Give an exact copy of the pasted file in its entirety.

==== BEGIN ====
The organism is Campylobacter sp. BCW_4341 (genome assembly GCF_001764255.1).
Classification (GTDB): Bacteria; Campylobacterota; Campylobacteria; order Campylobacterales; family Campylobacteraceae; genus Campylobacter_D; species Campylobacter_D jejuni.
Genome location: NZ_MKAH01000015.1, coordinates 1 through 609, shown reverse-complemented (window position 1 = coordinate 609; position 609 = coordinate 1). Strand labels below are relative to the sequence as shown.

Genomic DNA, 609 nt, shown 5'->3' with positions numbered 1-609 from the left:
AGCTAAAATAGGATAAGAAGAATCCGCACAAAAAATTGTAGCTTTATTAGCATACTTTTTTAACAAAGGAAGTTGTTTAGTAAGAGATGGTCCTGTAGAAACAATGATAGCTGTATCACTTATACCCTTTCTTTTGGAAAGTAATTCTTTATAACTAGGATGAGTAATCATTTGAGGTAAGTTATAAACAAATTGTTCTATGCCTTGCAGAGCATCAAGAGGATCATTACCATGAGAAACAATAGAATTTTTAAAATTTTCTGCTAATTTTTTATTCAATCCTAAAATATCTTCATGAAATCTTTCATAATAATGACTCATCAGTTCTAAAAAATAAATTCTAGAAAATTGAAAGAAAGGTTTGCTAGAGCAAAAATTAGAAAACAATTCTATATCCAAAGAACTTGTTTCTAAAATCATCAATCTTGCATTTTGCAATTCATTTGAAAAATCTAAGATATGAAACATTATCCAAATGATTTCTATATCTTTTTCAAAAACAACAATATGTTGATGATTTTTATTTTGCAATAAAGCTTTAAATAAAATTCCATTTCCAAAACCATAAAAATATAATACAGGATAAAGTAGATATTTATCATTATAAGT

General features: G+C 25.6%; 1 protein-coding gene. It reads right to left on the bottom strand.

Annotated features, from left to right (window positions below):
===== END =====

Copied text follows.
The organism is Campylobacter sp. BCW_4341 (genome assembly GCF_001764255.1).
Classification (GTDB): Bacteria; Campylobacterota; Campylobacteria; order Campylobacterales; family Campylobacteraceae; genus Campylobacter_D; species Campylobacter_D jejuni.
Genome location: NZ_MKAH01000015.1, coordinates 1 through 609, shown reverse-complemented (window position 1 = coordinate 609; position 609 = coordinate 1). Strand labels below are relative to the sequence as shown.

Genomic DNA, 609 nt, shown 5'->3' with positions numbered 1-609 from the left:
AGCTAAAATAGGATAAGAAGAATCCGCACAAAAAATTGTAGCTTTATTAGCATACTTTTTTAACAAAGGAAGTTGTTTAGTAAGAGATGGTCCTGTAGAAACAATGATAGCTGTATCACTTATACCCTTTCTTTTGGAAAGTAATTCTTTATAACTAGGATGAGTAATCATTTGAGGTAAGTTATAAACAAATTGTTCTATGCCTTGCAGAGCATCAAGAGGATCATTACCATGAGAAACAATAGAATTTTTAAAATTTTCTGCTAATTTTTTATTCAATCCTAAAATATCTTCATGAAATCTTTCATAATAATGACTCATCAGTTCTAAAAAATAAATTCTAGAAAATTGAAAGAAAGGTTTGCTAGAGCAAAAATTAGAAAACAATTCTATATCCAAAGAACTTGTTTCTAAAATCATCAATCTTGCATTTTGCAATTCATTTGAAAAATCTAAGATATGAAACATTATCCAAATGATTTCTATATCTTTTTCAAAAACAACAATATGTTGATGATTTTTATTTTGCAATAAAGCTTTAAATAAAATTCCATTTCCAAAACCATAAAAATATAATACAGGATAAAGTAGATATTTATCATTATAAGT

General features: G+C 25.6%; 1 protein-coding gene. It reads right to left on the bottom strand.

Annotated features, from left to right (window positions below):